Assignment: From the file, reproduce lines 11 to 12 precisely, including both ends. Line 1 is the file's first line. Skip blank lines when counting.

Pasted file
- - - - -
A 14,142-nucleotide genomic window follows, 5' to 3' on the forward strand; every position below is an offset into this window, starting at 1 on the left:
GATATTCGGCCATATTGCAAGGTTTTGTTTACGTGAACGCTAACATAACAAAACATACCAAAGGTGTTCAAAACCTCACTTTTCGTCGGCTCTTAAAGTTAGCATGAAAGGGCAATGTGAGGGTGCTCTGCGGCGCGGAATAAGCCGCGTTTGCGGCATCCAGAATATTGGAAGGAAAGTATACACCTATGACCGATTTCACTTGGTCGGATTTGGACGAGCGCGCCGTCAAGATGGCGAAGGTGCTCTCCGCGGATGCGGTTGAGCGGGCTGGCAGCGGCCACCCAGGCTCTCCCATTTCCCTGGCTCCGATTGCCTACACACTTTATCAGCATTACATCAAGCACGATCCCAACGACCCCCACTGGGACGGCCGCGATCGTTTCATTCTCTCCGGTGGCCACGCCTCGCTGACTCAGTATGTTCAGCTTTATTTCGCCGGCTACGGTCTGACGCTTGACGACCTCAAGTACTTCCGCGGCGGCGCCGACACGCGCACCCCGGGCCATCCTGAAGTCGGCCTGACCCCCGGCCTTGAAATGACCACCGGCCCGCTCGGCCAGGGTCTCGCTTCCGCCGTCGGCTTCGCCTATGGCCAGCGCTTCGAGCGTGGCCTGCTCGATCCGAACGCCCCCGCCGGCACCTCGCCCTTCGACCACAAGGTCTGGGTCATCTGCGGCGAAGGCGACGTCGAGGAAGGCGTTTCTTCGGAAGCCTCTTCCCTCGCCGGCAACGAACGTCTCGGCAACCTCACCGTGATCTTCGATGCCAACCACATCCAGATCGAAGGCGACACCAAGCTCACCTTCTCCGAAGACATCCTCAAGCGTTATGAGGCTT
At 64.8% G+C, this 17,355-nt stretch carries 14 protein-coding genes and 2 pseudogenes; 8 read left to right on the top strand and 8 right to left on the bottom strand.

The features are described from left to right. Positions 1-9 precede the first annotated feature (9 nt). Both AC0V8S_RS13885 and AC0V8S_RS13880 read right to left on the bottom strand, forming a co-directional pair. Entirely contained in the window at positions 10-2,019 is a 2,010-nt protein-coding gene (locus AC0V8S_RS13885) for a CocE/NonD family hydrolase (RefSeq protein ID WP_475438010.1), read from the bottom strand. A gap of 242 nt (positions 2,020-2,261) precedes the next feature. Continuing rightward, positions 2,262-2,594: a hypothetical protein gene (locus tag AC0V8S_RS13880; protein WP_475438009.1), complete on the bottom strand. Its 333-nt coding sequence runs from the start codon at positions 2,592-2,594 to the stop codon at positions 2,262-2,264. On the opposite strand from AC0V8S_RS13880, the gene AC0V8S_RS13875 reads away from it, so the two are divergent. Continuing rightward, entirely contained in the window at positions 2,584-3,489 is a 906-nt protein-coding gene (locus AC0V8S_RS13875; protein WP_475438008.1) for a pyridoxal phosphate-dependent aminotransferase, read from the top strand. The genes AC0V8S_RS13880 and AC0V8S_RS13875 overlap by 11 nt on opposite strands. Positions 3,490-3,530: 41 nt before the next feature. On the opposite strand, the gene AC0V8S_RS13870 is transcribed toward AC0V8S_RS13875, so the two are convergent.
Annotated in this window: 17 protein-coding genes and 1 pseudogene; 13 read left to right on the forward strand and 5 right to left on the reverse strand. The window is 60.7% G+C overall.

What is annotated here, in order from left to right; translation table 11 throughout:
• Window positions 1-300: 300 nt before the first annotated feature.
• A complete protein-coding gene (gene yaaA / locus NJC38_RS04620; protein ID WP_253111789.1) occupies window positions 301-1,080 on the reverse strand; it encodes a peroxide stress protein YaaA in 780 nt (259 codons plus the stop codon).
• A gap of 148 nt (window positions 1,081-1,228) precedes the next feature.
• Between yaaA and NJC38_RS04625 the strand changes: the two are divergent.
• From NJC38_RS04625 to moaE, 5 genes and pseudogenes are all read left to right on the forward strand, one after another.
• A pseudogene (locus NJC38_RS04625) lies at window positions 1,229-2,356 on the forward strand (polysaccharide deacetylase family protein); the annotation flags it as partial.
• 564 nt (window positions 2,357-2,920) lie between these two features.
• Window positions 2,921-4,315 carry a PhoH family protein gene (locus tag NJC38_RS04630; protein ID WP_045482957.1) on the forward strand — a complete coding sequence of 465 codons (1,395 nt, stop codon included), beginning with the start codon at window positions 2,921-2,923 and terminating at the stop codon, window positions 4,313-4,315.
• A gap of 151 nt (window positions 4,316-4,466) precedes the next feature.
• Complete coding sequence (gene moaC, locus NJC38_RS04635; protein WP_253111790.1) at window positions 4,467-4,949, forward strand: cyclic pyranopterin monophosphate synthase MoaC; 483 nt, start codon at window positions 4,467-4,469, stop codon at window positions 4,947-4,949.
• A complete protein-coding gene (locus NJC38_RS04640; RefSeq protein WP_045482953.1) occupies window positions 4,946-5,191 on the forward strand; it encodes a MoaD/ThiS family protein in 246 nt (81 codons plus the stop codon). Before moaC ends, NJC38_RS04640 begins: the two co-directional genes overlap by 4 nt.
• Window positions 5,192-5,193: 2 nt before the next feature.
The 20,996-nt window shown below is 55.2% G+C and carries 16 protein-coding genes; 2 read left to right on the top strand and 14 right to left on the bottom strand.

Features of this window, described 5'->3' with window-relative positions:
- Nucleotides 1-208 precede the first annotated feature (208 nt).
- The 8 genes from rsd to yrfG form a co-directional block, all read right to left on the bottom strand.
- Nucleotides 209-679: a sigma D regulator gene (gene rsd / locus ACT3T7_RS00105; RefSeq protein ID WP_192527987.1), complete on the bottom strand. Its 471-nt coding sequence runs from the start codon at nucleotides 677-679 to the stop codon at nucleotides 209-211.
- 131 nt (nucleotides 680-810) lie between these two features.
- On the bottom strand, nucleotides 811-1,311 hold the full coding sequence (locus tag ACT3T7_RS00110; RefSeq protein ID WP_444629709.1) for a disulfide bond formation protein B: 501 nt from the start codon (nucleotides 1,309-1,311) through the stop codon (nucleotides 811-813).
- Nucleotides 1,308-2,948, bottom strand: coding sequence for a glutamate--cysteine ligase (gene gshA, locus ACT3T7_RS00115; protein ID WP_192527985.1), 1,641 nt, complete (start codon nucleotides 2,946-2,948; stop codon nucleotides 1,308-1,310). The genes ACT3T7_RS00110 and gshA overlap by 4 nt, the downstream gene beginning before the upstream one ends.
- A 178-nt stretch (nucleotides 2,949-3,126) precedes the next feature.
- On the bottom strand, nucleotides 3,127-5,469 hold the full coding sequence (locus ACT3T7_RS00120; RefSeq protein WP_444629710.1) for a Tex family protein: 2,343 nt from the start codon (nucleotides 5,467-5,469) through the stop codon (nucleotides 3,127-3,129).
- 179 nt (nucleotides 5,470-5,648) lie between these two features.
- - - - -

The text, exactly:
• From NJC38_RS04625 to moaE, 5 genes and pseudogenes are all read left to right on the forward strand, one after another.
• A pseudogene (locus NJC38_RS04625) lies at window positions 1,229-2,356 on the forward strand (polysaccharide deacetylase family protein); the annotation flags it as partial.